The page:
A Day On The Dee A Custom Birdwatching Trips Tour 10 September 2020

Pink footed Geese arrive Sept

Wonderful to see Pink-footed Geese arriving on the Dee Estuary today.

Alan met up with Scott at RSPB Burton Mere Wetlands on the Cheshire/Flintshire border at 9am to explore this great area. It was a dry, calm, overcast day ideal for birding so they were optimistic but this didn’t last long. A volunteer called over in the car park to tell them that the islands in the lagoon were about to cut with strimmers, not good. Alan and Scott hurried to the viewpoint overlooking the main lagoon and luckily no strimming yet! Hurriedly scanning the shallow lagoon birds came thick and fast and included an Avocet, Black-tailed Godwits, Lapwing, Shoveler, Gadwall, Wigeon, Teal, Coots and Moorhens. There were plenty of Swallows feeding over the grassland behind the lagoon and amongst them were two Swifts. Then the RSPB team arrived complete with their strimmers to cut back the vegetation on the islands, be great when it is done.

Lackford Kingfisher 7

Wonderful views of a Kingfisher always brightens any birdwatching day.

At the viewing screen a Cetti’s Warbler sang loudly but refused to show and then a flash of blue announced the arrival of a Kingfisher! Luckily this gem of a bird landed in the reeds close to the screen and allowed super views. They moved on to the next screen where lots of Greylag and Canada Geese crowded the water, more Teal, Shoveler, Gadwall and Lapwing here too and House Martins feeding low over the pool.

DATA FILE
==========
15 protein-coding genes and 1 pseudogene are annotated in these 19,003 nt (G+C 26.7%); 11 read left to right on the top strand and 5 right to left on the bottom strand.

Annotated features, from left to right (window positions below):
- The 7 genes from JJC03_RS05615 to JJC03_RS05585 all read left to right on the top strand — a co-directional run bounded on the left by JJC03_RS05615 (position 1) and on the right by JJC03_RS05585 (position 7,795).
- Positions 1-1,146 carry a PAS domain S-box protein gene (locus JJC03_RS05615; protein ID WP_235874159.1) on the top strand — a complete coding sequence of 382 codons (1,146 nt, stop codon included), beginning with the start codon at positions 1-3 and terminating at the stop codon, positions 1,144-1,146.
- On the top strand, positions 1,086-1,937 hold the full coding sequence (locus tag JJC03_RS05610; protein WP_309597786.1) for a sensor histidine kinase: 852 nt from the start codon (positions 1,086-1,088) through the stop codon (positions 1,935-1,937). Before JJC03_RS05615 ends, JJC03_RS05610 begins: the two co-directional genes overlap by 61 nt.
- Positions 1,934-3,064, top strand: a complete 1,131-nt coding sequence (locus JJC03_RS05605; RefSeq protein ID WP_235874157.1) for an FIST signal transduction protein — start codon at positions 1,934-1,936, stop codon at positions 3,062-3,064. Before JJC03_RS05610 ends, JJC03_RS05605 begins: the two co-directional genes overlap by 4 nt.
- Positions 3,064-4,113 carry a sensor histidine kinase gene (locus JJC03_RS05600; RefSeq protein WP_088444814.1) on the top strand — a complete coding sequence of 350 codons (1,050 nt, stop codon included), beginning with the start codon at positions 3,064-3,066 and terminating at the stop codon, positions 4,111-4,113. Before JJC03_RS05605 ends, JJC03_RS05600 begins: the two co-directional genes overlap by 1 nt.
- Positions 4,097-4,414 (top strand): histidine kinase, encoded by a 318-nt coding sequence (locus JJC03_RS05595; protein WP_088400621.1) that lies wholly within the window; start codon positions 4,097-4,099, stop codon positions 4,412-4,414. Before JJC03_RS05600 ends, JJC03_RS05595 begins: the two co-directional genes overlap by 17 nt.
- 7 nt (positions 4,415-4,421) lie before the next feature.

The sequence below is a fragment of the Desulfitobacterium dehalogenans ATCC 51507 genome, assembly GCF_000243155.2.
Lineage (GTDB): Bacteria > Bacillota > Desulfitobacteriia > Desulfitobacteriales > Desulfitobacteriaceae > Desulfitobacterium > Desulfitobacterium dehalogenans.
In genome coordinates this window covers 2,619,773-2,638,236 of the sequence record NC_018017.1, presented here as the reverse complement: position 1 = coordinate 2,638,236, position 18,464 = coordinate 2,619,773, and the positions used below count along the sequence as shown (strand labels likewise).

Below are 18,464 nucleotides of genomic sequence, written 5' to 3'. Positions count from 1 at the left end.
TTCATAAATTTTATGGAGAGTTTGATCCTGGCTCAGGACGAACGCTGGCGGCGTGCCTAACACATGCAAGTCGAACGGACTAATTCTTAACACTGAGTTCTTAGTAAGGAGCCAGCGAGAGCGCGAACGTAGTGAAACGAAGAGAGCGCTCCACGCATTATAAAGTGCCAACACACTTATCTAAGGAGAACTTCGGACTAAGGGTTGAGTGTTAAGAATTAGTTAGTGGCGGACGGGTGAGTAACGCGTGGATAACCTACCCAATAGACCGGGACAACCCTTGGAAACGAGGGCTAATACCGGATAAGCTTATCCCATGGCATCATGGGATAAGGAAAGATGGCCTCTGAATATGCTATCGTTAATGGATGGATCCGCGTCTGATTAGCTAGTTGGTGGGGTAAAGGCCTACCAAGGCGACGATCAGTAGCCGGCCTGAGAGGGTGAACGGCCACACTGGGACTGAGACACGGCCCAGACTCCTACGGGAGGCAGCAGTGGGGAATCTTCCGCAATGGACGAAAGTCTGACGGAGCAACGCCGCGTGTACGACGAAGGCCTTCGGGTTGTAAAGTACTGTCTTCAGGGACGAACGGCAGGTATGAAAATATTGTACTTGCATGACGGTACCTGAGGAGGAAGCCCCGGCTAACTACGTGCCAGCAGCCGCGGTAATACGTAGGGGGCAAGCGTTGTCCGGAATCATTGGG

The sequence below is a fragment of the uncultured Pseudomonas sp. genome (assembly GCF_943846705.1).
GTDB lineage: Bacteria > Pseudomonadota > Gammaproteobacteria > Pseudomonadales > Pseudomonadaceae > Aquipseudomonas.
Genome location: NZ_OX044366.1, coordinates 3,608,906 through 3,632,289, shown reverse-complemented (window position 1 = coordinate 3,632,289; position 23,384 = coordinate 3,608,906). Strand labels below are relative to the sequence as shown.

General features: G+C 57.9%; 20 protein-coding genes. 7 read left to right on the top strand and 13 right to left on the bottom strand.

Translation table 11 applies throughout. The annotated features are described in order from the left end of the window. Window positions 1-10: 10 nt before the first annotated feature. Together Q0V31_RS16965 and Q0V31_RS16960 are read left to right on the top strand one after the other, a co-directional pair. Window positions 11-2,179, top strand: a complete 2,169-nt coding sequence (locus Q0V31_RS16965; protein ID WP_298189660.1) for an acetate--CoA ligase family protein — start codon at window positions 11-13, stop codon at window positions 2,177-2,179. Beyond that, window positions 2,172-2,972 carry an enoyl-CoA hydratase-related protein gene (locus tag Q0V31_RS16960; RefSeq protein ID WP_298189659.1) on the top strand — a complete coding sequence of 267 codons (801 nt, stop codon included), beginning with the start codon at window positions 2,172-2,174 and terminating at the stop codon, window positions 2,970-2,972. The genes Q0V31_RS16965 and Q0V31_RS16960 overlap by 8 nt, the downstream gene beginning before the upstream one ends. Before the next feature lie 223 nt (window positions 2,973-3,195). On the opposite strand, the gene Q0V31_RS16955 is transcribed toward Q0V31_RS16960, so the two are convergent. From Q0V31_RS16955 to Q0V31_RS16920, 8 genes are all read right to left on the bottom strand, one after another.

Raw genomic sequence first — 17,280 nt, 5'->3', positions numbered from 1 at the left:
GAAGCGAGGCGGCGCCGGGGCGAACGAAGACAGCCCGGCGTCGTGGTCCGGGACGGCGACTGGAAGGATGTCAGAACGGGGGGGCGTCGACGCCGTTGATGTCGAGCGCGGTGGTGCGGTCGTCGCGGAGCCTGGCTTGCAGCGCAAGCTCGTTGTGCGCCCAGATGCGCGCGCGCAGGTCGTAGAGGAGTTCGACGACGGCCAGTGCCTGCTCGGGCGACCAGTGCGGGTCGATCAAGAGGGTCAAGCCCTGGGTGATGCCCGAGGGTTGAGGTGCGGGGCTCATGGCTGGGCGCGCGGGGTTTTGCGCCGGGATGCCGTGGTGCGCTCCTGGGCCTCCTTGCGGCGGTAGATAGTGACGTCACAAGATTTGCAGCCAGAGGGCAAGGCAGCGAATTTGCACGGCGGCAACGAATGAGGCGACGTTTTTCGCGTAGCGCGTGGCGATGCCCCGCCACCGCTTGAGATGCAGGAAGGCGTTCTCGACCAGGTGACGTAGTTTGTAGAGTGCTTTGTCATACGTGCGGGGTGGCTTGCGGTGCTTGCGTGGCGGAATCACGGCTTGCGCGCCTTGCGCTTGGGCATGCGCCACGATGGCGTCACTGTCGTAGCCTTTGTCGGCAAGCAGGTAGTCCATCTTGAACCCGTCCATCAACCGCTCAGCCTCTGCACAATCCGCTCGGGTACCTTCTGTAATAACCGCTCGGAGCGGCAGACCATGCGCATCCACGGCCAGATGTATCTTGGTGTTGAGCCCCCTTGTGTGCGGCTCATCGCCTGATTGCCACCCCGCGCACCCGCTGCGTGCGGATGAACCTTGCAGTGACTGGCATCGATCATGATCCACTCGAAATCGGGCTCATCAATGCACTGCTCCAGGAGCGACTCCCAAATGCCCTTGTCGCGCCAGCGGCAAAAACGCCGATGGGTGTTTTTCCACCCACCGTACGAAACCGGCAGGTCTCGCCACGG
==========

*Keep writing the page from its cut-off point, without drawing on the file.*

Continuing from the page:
At the viewpoint overlooking the Inner Marsh Farm pool there were hundreds of Lapwings on the mud and with the telescopes 5 Ruff, 7 Dunlin and more Black-tailed Godwits were enjoyed.

Walking up to the lookout over Burton Marsh and the vast expanse of the Dee Estuary there were plenty of birds to enjoy both close and out on the marsh. Meadow Pipits flew up from the grassy field and some landed in hawthorn bushes where Swallows were already perched. These same bushes held Chiffchaffs and a male Blackcap. A lovely juvenile Wheatear popped up on the stone wall and was joined by 3 Linnets. Out on Burton Marsh at least 6 Great White Egrets strutted about with their giraffe like necks held high, a similar number of Little Egrets visible to, remember the days, not that long ago, when Great White Egrets were really rare? A juvenile Marsh Harrier drifted past fairly close being mobbed by a gang of Jackdaws. Then a wonderful sound, the “wink-wink” call of Pink-footed Geese and forty of these wonderful winter visitors appeared in the sky from the north, had they just arrived? The geese were all calling excitedly and four of the group broke away and landed on the reserve, perhaps exhausted after a long flight? A wonderful sight and sound and a real sign of autumn.